Ophiuchus, Identity Crises and the Workplace

 By now, many of you have heard about the big shift in astrological signs. 

It seems that astronomers have confirmed that due to slight changes in the Earth’s alignment and position in relation to the Sun over the past 3000 years, the sign that the sun was in when you were born – your astrological sign that supposedly determines attributes of your personality and is the basis for your horoscope readings – may actually be wrong. 

And, oh yeah, there may actually be 13 signs instead of 12 if you add in the new one “Ophiuchus” which ancient Babylonians apparently decided to conveniently throw out in favor of symmetry.

Because of this shift, many people are experiencing what amounts to an identity crisis of sorts.  People posting all over Facebook and Twitter are expressing confusion, sadness, or even outrage with comments such as “What do you mean I’m now a Leo, I’ve always been a Virgo!” and “No way, I’m totally a Gemini and will continue to be!” and “What the heck even is a Ophiuchus?”

Many people I know, whether they believe in horoscopes and astrological readings or not, identify with their sign and feel they mirror the attributes associated with it.  I’ve always been a Sagittarius and have always thought that many of the attributes of a typical Sag describe me exactly. 

But now we find ourselves faced with the fact that maybe we aren’t really these signs after all. Does that mean we now have to stop acting like them?

That got me thinking.

If the astrological signs that we’ve always believed ourselves to be may actually be wrong, yet we still feel we fit the attributes associated with them, how much of that behavior is actually learned?  Do we begin to exhibit those qualities because we’re supposed to fit that mold? 

Likewise, does that happen in the business world too?  Do we develop certain leadership qualities or a specific work personality because it’s what’s expected of us in our particular corporate cultures?  Or, do we already possess certain qualities that either do or do not mesh with a particular culture regardless of outside influences?

How many qualities are inherent, natural attributes of our personality, and how many are learned by necessity and/or the power of suggestion? If they are in fact learned, or even partially learned, isn’t that a powerful concept? 

What if we truly have the power to change and become who we want to be and to be a person that is even more effective in our jobs, our departments, our companies?  What if  we are not held captive by who we think we are or who we think we are supposed to be?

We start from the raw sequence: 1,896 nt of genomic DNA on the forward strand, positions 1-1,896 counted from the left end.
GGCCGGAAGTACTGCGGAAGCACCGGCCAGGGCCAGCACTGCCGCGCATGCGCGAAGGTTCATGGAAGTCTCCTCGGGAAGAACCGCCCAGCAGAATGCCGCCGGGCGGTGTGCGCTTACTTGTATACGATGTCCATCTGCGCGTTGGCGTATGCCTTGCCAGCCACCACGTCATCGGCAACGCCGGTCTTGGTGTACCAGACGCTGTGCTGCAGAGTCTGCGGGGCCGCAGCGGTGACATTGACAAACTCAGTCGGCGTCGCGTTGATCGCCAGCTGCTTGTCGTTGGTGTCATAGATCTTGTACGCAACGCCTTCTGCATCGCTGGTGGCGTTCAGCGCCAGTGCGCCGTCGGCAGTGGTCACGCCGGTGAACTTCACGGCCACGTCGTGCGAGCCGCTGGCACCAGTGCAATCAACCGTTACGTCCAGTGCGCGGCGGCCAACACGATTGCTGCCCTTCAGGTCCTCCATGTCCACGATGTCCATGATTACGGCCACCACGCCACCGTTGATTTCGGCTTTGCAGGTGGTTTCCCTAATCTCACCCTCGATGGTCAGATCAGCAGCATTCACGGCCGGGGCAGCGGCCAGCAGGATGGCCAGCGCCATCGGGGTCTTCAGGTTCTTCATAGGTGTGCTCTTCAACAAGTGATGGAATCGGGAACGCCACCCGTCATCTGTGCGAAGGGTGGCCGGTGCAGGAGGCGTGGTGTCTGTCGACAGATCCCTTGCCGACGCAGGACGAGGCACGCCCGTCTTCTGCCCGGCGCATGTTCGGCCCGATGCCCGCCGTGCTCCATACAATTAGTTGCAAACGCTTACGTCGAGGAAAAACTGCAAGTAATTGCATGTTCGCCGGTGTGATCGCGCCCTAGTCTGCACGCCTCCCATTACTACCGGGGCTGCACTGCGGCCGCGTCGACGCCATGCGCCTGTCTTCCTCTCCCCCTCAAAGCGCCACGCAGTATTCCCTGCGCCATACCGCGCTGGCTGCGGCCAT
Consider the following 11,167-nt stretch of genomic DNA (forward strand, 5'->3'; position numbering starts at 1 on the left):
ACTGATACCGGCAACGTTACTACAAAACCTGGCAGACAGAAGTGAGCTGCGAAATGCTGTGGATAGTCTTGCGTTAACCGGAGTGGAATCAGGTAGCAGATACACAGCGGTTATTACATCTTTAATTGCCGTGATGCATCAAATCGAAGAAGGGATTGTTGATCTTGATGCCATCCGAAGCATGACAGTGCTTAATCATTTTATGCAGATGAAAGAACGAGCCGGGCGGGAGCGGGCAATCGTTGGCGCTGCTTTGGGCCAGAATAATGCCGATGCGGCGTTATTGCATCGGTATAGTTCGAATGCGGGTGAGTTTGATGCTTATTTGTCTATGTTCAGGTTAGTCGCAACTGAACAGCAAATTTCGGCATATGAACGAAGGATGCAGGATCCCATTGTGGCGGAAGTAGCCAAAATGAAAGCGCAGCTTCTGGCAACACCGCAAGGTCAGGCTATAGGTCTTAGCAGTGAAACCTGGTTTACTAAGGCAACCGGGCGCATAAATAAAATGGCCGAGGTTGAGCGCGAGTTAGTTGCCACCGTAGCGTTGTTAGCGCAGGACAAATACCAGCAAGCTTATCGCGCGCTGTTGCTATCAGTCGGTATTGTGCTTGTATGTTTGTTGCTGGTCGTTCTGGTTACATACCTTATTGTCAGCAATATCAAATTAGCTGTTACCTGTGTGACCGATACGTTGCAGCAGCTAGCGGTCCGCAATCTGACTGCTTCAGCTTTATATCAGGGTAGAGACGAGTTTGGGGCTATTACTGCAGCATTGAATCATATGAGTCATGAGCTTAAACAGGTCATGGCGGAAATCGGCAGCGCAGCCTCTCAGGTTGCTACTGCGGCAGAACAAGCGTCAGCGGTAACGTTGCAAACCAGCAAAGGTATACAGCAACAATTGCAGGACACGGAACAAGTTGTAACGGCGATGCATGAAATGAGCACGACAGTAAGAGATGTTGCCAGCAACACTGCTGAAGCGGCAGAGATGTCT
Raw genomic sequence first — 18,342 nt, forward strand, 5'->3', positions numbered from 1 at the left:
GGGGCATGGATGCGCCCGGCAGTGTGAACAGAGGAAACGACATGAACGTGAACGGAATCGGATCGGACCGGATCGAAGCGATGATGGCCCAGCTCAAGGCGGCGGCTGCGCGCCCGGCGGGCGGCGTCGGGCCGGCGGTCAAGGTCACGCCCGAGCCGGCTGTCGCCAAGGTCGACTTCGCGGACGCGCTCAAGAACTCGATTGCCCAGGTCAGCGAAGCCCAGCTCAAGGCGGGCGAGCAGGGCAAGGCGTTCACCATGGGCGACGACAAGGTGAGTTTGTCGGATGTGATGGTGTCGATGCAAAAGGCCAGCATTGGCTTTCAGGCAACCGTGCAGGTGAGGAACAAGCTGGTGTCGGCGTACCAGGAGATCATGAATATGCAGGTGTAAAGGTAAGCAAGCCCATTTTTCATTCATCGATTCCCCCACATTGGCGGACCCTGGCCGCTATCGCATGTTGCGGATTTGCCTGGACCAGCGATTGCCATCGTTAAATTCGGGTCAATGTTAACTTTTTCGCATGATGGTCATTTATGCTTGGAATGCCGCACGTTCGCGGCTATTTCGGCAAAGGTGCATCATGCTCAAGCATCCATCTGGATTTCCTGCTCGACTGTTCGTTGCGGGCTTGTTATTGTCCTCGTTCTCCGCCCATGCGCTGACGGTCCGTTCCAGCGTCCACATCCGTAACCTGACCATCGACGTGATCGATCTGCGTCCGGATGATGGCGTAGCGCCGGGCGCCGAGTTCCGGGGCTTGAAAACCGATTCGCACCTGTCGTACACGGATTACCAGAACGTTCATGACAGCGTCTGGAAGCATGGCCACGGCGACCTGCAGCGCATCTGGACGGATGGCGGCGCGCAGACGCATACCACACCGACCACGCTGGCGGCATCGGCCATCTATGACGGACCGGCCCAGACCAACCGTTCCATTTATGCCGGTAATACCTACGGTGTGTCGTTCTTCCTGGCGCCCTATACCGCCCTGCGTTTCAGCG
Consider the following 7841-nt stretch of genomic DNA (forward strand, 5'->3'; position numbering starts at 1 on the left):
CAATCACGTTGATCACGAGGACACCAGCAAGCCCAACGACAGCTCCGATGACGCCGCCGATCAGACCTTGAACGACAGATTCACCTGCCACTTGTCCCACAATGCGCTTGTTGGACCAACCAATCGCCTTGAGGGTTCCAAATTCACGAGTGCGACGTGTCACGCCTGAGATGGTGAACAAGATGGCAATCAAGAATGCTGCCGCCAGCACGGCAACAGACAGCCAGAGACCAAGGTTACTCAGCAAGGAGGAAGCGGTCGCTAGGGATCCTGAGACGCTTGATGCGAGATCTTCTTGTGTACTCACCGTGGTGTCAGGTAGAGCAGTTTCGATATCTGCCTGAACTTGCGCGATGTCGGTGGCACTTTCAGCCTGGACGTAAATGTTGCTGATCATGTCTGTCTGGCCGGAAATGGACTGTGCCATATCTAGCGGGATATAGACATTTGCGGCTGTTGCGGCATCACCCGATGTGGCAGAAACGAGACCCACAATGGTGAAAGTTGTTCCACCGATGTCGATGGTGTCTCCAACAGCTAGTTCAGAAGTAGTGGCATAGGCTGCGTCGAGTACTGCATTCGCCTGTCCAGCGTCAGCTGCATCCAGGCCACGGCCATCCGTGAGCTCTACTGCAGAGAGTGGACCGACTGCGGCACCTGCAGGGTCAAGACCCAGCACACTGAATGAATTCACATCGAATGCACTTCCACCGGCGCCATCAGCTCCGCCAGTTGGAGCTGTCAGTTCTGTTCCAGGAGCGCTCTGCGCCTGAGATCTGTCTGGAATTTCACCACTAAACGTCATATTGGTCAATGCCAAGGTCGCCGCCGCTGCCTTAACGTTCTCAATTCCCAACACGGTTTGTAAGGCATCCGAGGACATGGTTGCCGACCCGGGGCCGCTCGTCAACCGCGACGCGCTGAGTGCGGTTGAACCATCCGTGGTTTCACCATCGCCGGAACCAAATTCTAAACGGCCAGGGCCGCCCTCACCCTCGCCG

What do you think?

Photo credit iStock Photo

About the Author

Jennifer Payne

Jennifer Payne, SPHR, SHRM-SCP has almost two decades of HR experience in employee relations, talent acquisition, learning & development, and employee communications, and currently works in talent management in the retail grocery industry. She is one of the co-founders of Women of HR, and is currently the Editor of the site. You can connect with her on Twitter as @JennyJensHR and on LinkedIn.

4 Comments

Jennifer Payne

Thanks for your comments Ali…and glad you are still okay with your identity 🙂

Great point about using the suggestions around you as a catalyst for continuous improvement.

But more importantly, to your last point…isn’t the idea of the power to change for the better, regardless of influences that have shaped us to this point…an awesome concept? Imagine what we could all achieve if we just let go of some of those preconcieved notions that might hold us back…

Thanks for sharing your thoughts!

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Ali Webster

Jennifer,

Thanks for posing all those questions. No identity crisis on this end. I am (or used to be?) a Pisces. Although I’m entertained by my birthday horoscope, during the other 364 days of the year, I am clueless to my determined fate. I just try to balance my “natural” attributes with the behaviors I learned from my parents on my path of continual personal development. The “power of suggestion” is quite a force, whether it comes from your boss, a coworker or your family & friends. I’d take these suggestions as ways to improve, not to put me in a box.

I love your final question…. What if we are not held captive by who we think we are or who we think we are supposed to be? Yes, WHAT IF?

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